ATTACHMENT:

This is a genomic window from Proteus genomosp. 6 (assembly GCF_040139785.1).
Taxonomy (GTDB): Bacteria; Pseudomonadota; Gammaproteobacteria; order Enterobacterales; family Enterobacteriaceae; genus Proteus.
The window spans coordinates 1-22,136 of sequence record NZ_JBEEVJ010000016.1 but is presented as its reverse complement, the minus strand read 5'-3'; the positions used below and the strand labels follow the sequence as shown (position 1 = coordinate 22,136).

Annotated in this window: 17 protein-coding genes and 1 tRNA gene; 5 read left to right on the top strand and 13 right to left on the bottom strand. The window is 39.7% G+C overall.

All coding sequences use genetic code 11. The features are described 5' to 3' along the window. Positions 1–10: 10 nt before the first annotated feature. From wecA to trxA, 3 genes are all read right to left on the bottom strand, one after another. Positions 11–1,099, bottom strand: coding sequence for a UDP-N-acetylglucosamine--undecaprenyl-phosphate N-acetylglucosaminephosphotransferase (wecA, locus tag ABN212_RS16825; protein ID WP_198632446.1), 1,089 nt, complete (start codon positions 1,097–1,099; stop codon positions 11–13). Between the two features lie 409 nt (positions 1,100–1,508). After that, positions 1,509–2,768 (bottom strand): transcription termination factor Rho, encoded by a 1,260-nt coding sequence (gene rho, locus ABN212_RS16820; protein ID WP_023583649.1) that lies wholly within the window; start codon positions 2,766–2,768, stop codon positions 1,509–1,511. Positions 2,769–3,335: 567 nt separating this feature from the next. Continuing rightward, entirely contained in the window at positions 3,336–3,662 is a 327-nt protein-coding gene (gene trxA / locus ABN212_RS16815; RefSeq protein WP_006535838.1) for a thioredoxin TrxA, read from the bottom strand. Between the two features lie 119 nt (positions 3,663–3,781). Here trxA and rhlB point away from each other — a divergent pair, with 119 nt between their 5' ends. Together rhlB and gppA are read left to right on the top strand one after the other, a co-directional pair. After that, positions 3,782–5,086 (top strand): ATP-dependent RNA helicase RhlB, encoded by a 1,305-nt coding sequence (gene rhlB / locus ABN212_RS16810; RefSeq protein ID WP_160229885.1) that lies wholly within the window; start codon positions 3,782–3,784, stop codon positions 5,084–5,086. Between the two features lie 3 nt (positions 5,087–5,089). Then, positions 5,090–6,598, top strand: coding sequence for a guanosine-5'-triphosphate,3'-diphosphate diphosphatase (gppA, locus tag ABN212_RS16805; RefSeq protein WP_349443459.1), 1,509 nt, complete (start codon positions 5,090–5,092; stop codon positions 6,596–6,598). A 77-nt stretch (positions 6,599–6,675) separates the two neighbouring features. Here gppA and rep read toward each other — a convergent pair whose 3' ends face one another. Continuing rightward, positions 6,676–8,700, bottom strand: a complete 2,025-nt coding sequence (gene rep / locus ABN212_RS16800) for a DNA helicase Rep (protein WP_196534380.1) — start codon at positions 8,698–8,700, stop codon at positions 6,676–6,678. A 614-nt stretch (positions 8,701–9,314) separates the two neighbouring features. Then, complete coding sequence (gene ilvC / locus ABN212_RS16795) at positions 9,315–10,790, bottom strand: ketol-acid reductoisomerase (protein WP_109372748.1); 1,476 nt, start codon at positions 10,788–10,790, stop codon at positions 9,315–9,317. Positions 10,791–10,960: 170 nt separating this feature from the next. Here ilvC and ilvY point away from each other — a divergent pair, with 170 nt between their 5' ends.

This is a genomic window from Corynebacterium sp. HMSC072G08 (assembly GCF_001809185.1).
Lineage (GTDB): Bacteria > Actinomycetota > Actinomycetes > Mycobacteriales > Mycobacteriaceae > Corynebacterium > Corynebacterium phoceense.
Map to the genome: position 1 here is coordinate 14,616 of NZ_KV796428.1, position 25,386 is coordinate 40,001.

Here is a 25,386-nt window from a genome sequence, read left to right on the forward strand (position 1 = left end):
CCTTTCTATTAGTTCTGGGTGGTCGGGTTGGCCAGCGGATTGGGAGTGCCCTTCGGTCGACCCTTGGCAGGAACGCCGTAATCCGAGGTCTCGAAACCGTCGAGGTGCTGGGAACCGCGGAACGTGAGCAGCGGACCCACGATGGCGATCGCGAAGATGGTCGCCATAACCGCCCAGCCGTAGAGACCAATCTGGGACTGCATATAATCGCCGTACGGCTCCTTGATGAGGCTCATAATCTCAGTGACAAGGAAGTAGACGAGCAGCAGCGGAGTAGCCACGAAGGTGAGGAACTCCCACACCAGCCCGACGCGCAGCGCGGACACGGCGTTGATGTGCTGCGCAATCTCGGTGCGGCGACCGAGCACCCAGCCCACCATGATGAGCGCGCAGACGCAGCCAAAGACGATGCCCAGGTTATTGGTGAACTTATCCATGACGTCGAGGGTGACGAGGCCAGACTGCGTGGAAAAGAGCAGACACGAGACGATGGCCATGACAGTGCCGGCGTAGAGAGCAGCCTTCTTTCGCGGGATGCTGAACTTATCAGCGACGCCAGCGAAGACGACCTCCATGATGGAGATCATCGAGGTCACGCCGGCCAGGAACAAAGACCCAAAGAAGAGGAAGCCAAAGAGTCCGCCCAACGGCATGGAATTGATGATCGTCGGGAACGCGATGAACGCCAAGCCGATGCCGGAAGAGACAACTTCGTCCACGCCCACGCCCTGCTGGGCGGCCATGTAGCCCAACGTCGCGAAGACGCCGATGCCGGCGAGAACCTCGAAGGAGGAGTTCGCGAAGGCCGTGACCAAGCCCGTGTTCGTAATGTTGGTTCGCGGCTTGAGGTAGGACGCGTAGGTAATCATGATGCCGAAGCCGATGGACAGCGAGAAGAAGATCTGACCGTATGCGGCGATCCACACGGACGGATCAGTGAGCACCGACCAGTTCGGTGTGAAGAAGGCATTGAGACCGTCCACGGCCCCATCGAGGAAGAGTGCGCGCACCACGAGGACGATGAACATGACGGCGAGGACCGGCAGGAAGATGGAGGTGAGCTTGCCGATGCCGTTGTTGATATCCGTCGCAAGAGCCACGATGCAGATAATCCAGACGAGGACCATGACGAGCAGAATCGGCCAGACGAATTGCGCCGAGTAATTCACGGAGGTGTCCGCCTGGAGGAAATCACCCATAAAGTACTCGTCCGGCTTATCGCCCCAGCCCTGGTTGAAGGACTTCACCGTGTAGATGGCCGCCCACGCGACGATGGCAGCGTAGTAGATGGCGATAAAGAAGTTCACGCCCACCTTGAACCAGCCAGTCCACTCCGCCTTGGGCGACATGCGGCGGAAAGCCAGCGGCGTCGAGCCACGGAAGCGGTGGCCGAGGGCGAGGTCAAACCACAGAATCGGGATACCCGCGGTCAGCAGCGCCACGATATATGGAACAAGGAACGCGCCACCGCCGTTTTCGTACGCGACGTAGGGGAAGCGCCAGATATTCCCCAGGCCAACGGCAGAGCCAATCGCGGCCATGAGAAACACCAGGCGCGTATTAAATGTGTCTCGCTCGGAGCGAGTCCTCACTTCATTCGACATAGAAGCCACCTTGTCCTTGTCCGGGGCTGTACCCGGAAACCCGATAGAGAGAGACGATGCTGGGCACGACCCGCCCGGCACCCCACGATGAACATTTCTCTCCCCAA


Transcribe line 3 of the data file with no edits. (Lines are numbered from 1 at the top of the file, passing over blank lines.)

The window spans coordinates 1-22,136 of sequence record NZ_JBEEVJ010000016.1 but is presented as its reverse complement, the minus strand read 5'-3'; the positions used below and the strand labels follow the sequence as shown (position 1 = coordinate 22,136).